1. Your most important priority is SURVIVAL
    1. The Market Incumbents are trying to wipe out everyone and everything related to cheap and free ebooks
    2. Make sure they can’t get you
  2. Don’t put your eggs in one basket
    1. Especially if that basket is controlled by a corporation that specializes in destroying author’s futures
  3. Be aware that every 3 years the entire ecosystem is cleansed
    1. If you are too dependent on one particular marketing method, be aware that the Market Incumbents might eliminate that marketing method
    2. If you are too dependent on the ebook stores, then be aware that the ebook stores might do a purge
  4. Do not exchange a comfortable present for guaranteed death in the future
    1. If the ebook stores offer you something where you become more and more dependent on them
    2. Run away as fast as you can
      1. Even if in the short term it is very promising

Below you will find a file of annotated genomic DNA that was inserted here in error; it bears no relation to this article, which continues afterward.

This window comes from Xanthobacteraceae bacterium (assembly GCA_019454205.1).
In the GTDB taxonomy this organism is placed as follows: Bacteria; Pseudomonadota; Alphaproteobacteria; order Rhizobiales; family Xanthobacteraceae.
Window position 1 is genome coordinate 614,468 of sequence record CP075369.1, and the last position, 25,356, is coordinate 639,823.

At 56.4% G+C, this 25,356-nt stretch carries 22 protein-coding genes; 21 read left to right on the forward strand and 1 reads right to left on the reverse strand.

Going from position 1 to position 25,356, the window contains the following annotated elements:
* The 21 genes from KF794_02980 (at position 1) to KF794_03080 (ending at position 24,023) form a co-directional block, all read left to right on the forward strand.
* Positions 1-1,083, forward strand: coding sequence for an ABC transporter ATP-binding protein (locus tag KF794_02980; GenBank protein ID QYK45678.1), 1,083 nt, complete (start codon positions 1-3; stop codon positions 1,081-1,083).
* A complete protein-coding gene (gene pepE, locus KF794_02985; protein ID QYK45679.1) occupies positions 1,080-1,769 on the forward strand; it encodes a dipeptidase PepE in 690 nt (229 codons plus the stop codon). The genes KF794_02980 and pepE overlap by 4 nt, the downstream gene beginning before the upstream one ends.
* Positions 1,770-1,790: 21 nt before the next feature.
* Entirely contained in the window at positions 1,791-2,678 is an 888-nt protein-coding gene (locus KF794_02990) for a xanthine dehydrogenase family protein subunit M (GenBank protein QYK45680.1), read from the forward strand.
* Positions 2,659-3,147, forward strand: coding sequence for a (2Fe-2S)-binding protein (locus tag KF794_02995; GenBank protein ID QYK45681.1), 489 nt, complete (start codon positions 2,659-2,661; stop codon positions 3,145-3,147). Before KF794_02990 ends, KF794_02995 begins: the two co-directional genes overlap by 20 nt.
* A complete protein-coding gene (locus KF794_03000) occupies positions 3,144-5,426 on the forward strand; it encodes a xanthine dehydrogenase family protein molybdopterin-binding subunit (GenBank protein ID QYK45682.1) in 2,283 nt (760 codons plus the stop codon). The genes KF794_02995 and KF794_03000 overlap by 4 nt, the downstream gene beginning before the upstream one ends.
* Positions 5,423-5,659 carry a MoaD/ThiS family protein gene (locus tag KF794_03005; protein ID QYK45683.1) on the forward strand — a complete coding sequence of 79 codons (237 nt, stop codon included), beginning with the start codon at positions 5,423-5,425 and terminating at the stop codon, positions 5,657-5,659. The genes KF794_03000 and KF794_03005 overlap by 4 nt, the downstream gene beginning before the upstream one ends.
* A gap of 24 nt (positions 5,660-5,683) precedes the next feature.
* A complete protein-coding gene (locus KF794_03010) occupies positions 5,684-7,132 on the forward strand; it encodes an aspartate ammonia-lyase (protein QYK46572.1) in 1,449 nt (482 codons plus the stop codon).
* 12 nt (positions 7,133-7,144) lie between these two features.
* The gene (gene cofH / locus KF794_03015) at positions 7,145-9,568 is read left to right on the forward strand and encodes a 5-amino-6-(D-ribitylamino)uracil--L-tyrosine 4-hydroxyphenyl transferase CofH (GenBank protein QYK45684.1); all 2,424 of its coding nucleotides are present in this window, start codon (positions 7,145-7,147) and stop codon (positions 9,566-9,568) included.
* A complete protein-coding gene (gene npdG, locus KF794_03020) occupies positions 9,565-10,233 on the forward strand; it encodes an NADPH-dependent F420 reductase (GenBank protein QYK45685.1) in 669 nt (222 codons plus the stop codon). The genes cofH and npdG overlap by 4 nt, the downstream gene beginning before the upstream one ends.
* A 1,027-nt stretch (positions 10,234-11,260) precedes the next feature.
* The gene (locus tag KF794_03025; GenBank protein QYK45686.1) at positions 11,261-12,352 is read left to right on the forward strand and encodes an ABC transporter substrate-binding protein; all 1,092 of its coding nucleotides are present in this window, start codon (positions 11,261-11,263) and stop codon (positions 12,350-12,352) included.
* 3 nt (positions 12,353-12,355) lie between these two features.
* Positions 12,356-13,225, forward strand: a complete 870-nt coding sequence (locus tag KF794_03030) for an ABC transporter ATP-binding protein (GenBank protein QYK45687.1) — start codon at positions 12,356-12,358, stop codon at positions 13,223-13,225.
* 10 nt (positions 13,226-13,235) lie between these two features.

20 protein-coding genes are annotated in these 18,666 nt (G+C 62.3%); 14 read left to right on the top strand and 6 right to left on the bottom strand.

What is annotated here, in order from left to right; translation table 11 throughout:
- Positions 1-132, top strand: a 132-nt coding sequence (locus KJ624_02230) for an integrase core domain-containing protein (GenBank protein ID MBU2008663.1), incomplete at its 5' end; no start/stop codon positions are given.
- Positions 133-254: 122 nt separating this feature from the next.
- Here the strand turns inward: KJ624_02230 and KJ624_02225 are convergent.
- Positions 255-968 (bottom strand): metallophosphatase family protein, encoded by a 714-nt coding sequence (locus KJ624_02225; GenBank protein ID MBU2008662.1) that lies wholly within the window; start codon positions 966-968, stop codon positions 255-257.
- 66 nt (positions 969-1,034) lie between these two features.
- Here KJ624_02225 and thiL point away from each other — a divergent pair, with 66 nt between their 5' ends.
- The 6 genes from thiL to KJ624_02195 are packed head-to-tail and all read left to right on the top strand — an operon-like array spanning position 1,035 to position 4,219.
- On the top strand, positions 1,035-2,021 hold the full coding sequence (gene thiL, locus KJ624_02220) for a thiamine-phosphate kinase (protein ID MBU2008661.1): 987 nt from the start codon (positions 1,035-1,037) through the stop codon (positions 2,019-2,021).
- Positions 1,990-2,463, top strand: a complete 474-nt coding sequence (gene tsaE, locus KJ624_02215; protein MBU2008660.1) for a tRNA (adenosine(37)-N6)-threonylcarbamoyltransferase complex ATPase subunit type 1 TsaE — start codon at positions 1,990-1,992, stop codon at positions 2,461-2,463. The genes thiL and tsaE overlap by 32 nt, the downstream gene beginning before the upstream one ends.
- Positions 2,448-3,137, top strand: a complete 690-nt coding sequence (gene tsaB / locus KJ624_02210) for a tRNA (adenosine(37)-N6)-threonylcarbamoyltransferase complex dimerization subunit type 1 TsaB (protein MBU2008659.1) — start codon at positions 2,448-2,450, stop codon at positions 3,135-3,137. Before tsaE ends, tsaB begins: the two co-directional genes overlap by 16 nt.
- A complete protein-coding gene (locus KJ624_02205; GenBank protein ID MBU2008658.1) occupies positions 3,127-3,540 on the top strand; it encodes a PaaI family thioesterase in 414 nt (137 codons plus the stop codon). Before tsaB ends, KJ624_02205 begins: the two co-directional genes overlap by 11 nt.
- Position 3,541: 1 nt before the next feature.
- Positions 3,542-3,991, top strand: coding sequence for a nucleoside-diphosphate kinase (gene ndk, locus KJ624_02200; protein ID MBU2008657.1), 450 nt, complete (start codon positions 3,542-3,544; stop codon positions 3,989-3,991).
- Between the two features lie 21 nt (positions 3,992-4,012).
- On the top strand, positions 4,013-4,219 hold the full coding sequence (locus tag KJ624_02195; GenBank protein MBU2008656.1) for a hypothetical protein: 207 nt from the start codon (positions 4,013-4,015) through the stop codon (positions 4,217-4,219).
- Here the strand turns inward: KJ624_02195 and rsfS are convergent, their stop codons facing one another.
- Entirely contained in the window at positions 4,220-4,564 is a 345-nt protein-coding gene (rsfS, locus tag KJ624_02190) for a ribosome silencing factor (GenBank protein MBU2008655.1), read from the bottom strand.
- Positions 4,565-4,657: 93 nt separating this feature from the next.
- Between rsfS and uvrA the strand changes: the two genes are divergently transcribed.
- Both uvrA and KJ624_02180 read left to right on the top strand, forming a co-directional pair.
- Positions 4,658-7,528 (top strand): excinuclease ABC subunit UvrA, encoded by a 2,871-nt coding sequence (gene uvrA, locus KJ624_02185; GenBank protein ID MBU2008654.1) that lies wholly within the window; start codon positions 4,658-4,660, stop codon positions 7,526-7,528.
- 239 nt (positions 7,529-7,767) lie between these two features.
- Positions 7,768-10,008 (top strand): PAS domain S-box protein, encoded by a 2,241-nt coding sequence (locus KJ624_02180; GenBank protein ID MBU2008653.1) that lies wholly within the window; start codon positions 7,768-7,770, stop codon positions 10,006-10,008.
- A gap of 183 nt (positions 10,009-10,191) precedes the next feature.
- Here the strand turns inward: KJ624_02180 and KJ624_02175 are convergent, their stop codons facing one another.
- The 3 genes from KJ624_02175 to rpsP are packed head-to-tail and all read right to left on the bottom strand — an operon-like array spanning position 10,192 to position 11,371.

3. They wipe out everyone (companies, authors, everyone) who is dependent on them, sooner or later
  5. Build DIRECT Channels to your readers

You’ve chosen an exceptionally difficult career, at perhaps the most difficult time

However, if you can survive, you will be very well placed when some company, inevitably, creates a non predatory ecosystem that connects authors and readers in a win-win-win manner

What does this mean for Companies providing services to Authors focused on eBooks

Well, a few things to keep in mind

  1. Your clients (authors, publishers) will be wiped out by the Market Makers every 3 to 4 years
    1. Only the strong ones will survive
    2. This is unlike any other ecosystem, as you basically have to keep finding new customers at a rapid rate